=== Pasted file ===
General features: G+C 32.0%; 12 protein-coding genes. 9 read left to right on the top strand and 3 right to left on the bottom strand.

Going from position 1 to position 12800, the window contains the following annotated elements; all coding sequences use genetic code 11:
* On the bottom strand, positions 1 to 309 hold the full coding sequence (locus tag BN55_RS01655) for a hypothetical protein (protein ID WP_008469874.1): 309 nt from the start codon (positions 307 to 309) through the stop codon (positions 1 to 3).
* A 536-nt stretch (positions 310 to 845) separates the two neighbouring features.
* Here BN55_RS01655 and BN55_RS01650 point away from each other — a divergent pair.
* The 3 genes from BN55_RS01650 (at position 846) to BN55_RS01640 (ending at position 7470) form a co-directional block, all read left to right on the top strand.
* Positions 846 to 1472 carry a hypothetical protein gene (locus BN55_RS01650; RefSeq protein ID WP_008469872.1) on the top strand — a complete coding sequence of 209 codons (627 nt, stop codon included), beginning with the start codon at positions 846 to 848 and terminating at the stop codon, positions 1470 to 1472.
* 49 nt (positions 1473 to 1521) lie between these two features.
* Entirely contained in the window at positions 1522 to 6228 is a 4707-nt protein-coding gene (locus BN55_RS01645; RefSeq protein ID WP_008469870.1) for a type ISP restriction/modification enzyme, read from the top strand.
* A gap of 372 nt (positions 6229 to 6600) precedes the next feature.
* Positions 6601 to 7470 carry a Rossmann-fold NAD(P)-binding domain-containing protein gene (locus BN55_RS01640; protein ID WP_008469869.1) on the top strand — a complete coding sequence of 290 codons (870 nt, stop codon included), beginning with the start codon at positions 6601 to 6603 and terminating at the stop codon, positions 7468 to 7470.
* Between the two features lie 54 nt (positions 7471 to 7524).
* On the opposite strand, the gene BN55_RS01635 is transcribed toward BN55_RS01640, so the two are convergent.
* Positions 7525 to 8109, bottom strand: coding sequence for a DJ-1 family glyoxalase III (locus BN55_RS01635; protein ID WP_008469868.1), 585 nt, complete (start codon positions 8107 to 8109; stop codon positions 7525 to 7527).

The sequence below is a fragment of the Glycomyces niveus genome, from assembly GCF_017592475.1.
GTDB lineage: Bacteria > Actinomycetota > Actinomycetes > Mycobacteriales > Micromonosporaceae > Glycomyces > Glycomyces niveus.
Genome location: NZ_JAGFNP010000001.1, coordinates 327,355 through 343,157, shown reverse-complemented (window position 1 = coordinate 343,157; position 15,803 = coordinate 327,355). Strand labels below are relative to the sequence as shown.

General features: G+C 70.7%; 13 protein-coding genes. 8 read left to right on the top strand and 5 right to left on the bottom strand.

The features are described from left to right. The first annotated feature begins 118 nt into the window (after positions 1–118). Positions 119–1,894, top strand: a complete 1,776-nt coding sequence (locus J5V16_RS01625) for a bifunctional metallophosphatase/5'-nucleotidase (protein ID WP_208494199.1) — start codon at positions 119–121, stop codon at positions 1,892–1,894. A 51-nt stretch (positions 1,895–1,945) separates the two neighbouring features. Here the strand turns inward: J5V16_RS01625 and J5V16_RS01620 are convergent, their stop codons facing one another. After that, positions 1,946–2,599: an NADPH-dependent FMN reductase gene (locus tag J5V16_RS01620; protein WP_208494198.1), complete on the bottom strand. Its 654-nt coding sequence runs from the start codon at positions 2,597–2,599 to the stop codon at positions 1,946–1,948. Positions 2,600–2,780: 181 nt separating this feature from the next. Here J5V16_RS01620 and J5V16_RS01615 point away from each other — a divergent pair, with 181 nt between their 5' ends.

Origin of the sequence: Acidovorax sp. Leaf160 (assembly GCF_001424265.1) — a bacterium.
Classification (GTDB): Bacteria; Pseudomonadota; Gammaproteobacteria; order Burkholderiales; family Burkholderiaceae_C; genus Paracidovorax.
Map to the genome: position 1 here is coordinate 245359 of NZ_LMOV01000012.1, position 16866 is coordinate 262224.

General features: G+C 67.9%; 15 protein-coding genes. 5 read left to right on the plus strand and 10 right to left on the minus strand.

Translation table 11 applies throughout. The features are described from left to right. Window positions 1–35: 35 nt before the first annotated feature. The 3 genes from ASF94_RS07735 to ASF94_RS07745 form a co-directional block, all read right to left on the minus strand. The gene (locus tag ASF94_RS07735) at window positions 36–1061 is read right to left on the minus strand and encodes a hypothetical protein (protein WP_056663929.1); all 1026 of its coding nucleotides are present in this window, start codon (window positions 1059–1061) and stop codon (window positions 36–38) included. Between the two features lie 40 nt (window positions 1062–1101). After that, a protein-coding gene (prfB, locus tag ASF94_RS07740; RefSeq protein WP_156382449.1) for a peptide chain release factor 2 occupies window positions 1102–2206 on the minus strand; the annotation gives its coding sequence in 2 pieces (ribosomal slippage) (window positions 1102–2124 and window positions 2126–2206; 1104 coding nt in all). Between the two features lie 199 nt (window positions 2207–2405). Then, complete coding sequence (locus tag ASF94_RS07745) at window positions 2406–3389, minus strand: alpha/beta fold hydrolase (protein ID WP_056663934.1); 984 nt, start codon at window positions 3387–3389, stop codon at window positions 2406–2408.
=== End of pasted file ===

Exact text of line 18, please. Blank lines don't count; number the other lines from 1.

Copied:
General features: G+C 70.7%; 13 protein-coding genes. 8 read left to right on the top strand and 5 right to left on the bottom strand.